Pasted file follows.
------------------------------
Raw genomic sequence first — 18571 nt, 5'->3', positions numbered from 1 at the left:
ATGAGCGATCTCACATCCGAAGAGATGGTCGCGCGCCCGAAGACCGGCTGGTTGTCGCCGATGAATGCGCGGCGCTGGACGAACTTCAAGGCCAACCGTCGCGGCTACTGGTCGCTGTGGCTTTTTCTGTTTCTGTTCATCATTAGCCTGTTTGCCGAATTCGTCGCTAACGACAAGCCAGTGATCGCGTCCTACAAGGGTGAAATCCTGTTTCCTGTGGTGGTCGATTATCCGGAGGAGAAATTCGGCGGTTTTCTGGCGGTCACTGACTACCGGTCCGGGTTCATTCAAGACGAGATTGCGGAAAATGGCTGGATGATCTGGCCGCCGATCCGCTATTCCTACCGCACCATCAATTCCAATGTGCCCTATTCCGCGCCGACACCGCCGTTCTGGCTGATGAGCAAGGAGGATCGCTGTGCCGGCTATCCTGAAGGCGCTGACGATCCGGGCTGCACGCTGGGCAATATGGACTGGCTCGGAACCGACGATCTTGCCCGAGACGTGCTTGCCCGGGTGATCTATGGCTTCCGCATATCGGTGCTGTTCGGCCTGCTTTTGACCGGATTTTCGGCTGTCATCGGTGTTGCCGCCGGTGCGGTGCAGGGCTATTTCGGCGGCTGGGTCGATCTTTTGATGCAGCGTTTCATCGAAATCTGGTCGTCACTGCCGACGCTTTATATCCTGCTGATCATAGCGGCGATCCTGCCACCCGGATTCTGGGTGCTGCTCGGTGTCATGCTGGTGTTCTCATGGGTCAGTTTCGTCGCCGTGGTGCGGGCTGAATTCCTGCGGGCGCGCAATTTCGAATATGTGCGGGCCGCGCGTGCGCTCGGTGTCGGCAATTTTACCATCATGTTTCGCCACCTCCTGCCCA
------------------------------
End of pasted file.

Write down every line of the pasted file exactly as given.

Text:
Raw genomic sequence first — 18571 nt, 5'->3', positions numbered from 1 at the left:
ATGAGCGATCTCACATCCGAAGAGATGGTCGCGCGCCCGAAGACCGGCTGGTTGTCGCCGATGAATGCGCGGCGCTGGACGAACTTCAAGGCCAACCGTCGCGGCTACTGGTCGCTGTGGCTTTTTCTGTTTCTGTTCATCATTAGCCTGTTTGCCGAATTCGTCGCTAACGACAAGCCAGTGATCGCGTCCTACAAGGGTGAAATCCTGTTTCCTGTGGTGGTCGATTATCCGGAGGAGAAATTCGGCGGTTTTCTGGCGGTCACTGACTACCGGTCCGGGTTCATTCAAGACGAGATTGCGGAAAATGGCTGGATGATCTGGCCGCCGATCCGCTATTCCTACCGCACCATCAATTCCAATGTGCCCTATTCCGCGCCGACACCGCCGTTCTGGCTGATGAGCAAGGAGGATCGCTGTGCCGGCTATCCTGAAGGCGCTGACGATCCGGGCTGCACGCTGGGCAATATGGACTGGCTCGGAACCGACGATCTTGCCCGAGACGTGCTTGCCCGGGTGATCTATGGCTTCCGCATATCGGTGCTGTTCGGCCTGCTTTTGACCGGATTTTCGGCTGTCATCGGTGTTGCCGCCGGTGCGGTGCAGGGCTATTTCGGCGGCTGGGTCGATCTTTTGATGCAGCGTTTCATCGAAATCTGGTCGTCACTGCCGACGCTTTATATCCTGCTGATCATAGCGGCGATCCTGCCACCCGGATTCTGGGTGCTGCTCGGTGTCATGCTGGTGTTCTCATGGGTCAGTTTCGTCGCCGTGGTGCGGGCTGAATTCCTGCGGGCGCGCAATTTCGAATATGTGCGGGCCGCGCGTGCGCTCGGTGTCGGCAATTTTACCATCATGTTTCGCCACCTCCTGCCCA